How a Long Island native Andrew Murstein became the owner of a sports franchise and a NASCAR team.
As he embarked on a career in the business world, Andrew Murstein had three goals that he wished to achieve.
They were to own a sports team, own a bank, and to serve the public by getting involved in politics. A position in government remains on his to-do list but he has been a big success in the banking world as the President and largest shareholder of Medallion Financial Corporation, a company that had great timing in selling most of their taxi medallions that they owned pre-Uber in 2012, and then became a nationwide leader in RV and marine financing.
In 2010, he hit goal number two when he became the co-owner of NASCAR’s Richard Petty Motorsports team. He added to his sports properties in 2012 when he became the majority owner of the New York Lizards of Major League Lacrosse.
“I had three major goals,” said Murstein, a native of Roslyn on Long Island. “I have checked two off the list.”
Murstein joined the sports world after successfully raising $220 million to establish a sports fund in 2008. His objective was for the public to be able to call themselves the owner of a sports team. Murstein’s thought process was that the fans deserved to be an owner because they are the ones who pay good money to support a team.
“There is virtually no public ownership of sports teams,” said Murstein. “The Green Bay Packers say their fans own it but they really don’t. They have no voting rights and they can’t sell their shares.”
Murstein and his partners had the money in place to buy a team, but the process took a little longer than expected. They took a look at a plethora of teams including the Chicago Cubs and the Montreal Canadiens. While there were numerous discussions and offers that were made, it seemed as if Murstein was running into the same issue when it came to closing the deal.
The group would submit an offer but the owners of those teams would show it to another group and sell to them. Why?
“The problem was they all used us as a stalking horse bidder,” said Murstein. “If they sold to us their numbers would be public and the leagues didn’t want their numbers public. The leagues wanted billionaire owners who would keep the teams’ numbers confidential.”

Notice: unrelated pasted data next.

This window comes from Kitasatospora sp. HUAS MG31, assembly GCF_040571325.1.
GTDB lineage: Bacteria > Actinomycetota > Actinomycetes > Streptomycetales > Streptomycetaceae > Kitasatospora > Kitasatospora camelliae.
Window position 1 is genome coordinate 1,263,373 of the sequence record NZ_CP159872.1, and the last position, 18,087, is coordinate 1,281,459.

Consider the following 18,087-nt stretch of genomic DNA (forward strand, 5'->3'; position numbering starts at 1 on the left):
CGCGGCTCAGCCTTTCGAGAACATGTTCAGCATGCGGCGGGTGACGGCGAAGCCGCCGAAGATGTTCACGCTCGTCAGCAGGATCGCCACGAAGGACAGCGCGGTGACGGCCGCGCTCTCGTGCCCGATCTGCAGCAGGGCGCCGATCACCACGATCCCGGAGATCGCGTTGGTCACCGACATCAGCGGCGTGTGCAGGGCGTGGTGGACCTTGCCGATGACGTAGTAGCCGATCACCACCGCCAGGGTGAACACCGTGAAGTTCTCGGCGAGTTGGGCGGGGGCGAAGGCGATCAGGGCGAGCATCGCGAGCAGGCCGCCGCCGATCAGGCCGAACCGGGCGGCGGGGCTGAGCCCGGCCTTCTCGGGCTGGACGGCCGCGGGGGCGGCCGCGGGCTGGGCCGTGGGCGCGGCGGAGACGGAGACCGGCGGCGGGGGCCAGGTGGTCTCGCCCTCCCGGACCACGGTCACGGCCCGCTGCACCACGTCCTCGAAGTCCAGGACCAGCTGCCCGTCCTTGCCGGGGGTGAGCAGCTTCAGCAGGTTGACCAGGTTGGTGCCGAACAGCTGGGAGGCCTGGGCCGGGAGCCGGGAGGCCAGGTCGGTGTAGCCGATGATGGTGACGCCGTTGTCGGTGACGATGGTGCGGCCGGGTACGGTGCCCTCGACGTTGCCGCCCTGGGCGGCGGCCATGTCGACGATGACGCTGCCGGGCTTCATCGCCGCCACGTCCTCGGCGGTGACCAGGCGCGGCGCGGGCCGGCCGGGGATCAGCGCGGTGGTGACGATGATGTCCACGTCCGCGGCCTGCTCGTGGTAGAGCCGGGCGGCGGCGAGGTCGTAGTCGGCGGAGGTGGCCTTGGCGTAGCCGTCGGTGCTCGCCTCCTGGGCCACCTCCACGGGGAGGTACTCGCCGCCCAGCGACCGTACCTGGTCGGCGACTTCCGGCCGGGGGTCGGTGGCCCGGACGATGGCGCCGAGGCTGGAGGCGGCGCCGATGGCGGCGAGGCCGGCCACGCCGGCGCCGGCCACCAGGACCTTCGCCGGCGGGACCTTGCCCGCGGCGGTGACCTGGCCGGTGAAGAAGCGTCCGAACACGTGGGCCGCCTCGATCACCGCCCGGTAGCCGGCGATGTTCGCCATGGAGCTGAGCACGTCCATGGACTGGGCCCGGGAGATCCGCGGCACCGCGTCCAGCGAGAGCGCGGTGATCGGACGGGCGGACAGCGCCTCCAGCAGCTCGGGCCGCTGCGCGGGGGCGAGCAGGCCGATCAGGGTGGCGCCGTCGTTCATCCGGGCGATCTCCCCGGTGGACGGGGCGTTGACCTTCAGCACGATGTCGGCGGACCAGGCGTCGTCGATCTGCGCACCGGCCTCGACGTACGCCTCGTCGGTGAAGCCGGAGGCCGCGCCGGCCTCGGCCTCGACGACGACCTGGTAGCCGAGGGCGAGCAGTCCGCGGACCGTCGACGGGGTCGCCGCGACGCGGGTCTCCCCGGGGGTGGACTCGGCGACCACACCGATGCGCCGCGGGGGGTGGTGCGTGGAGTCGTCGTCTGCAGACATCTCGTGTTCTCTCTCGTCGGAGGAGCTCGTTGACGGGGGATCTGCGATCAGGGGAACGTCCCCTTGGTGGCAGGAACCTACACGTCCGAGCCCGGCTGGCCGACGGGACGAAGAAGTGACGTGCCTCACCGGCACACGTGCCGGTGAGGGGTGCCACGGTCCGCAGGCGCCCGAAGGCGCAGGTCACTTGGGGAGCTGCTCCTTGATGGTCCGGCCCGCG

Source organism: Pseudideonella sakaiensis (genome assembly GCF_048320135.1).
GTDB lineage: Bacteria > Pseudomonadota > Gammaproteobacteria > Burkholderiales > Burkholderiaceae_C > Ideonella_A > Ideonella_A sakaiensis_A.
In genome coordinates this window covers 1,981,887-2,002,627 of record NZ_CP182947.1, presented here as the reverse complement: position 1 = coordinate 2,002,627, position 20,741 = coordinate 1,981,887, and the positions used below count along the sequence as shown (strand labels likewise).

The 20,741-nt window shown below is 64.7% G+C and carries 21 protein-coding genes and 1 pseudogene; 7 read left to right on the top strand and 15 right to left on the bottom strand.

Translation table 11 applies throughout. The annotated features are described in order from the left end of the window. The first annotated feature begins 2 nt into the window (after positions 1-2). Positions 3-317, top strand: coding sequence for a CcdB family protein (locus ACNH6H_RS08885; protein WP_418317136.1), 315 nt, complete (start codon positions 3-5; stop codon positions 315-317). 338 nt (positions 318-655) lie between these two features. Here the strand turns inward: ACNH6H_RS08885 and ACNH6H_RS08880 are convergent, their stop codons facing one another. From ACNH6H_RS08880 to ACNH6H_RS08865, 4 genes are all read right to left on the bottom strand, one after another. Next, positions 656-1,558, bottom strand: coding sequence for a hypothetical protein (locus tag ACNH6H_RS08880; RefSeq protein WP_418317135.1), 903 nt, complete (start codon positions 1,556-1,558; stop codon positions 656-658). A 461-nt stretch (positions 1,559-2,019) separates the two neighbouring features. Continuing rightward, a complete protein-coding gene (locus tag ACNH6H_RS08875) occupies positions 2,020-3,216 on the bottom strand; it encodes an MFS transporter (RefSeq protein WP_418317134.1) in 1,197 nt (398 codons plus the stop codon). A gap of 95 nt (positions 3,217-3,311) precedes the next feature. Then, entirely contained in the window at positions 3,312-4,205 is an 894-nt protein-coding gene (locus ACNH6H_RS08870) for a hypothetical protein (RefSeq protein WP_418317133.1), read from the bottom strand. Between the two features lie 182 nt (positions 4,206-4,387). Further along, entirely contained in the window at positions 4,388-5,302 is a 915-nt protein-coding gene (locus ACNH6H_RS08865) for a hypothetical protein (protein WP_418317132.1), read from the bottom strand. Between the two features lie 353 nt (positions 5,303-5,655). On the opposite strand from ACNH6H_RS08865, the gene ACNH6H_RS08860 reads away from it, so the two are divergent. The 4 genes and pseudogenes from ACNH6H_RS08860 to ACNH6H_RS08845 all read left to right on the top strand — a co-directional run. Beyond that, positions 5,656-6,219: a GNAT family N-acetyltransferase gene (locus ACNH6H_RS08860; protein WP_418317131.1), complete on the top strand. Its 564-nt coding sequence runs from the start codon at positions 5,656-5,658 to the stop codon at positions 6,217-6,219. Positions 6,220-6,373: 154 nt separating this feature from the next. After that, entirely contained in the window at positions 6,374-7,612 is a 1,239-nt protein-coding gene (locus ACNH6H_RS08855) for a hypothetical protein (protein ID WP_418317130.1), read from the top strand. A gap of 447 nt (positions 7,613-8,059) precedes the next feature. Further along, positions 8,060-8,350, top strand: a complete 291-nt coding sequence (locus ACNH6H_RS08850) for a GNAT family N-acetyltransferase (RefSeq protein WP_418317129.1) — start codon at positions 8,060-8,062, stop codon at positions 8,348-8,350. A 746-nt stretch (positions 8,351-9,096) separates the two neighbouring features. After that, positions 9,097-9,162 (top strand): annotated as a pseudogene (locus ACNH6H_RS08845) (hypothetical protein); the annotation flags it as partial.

On the subject of opening up the books, Murstein ran into another issue when he was in discussions to buy the New York Dragons of the Arena Football League. There were NFL owners that were investing in teams back then including Jerry Jones of the Cowboys, Arthur Blank of the Falcons, and Pat Bowlen of the Broncos.
Murstein had NFL owners calling him to say that he should buy the Dragons because they were benefitting financially, but something was not right. Murstein wanted a look at the team’s financial statements and signed sponsorship contracts, but owner Charles Wang wouldn’t cooperate.
At the end of the day, Murstein did not listen to what the NFL owners were telling him.
“That was a great example of how many people are not what they appear,” said Murstein. “The owner of the team called me a tire kicker. I knew he wanted me to buy it quickly and thought by name calling he would speed things up. It had the opposite effect. I was more cautious than usual and for good reason.”
Murstein made a great business decision and walked away from the deal. The Dragons, as well as the entire Arena Football League shut down after the 2008 season. The AFL returned in 2010, but the Dragons, who were sold to another buyer after 2008 season, never took the field again.
The road to buying a sports franchise had become a frustrating process with Murstein hitting disappointment after disappointment. Murstein was trying to be patient, but the clock was ticking.
“We must have looked at more than a dozen teams because we were sitting with a pile of cash and had to spend it in two years or give the money back,” said Murstein.
The waiting came to an end in 2010 when Murstein closed a deal to become the co-owner of Richard Petty Motorsports. Buying into a team named after “The King” and NASCAR hall of famer was a significant transaction as it brought Murstein into the sports world with a marquee brand at the right price.